The Design Thinking Approach to Projects


Eva Dijksterhuis,
HU University of Applied Sciences Utrecht

Gilbert Silvius,
LOI University of Applied Sciences

The Netherlands



Project success is one of the most studied topics in project management. Notwithstanding this vast literature base, project results continue to disappoint stakeholders. Turner and Cochrane (1993) argued that the traditional measure of success, completing the project on time and within budget, is based on the assumption that in projects both the goals and the method of achieving them are well understood at the start of the project. For some projects however, the objectives and/or the methods are not clearly defined. These projects, so-called type-4 projects, are only successful if they achieve a unitary, beneficial change with value for users.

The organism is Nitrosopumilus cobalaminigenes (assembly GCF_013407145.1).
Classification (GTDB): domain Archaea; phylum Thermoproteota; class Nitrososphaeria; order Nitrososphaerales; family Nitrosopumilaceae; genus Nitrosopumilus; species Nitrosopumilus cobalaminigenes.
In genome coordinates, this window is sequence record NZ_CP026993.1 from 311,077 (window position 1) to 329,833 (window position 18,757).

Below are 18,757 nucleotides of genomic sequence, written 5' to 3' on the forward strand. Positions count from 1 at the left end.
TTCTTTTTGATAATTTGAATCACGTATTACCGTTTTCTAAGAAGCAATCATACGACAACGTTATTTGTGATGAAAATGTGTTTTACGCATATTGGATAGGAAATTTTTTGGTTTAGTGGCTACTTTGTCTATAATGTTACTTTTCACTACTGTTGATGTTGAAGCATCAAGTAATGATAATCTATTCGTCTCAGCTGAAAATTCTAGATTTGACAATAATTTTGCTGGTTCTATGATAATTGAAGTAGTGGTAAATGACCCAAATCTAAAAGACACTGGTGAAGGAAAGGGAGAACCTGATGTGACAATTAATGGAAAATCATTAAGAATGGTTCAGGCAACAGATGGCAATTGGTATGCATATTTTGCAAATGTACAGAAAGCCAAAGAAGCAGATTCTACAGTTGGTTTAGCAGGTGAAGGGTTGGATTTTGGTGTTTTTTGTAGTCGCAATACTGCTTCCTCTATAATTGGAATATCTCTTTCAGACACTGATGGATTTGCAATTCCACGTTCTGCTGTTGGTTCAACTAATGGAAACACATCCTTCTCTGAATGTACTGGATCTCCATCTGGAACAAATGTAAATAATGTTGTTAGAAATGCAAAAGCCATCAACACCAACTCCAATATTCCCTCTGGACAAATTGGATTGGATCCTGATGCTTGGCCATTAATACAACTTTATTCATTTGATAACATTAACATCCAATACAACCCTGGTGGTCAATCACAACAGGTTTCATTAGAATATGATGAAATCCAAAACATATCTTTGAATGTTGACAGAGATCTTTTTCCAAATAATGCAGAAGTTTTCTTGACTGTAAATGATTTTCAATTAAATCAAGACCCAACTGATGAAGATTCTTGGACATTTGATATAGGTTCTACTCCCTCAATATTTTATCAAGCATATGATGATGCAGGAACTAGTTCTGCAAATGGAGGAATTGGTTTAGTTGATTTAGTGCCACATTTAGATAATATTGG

A domain that has great experience in dealing with these type of problems, where only the aspired end value is known, not the goals and methods, is Design Thinking. In project management literature, however, little mention is made of Design Thinking. The aim of this paper is to contribute to the missing link between project management and Design Thinking and to give project managers insight in the application of Design Thinking in their approach to projects

The paper reports a conceptual analysis of the concept of Design Thinking and its application in Project Management. The research question of this study was formulated as: How does the Design Thinking approach to project management differ from the Rational Analytic approach? Based on a study of the literature, the study developed a conceptual framework of the differences between the Rational Analytic approach and the Design Thinking approach to projects.

Keywords: Project management, Success, Design thinking, Agile.

JEL code: M1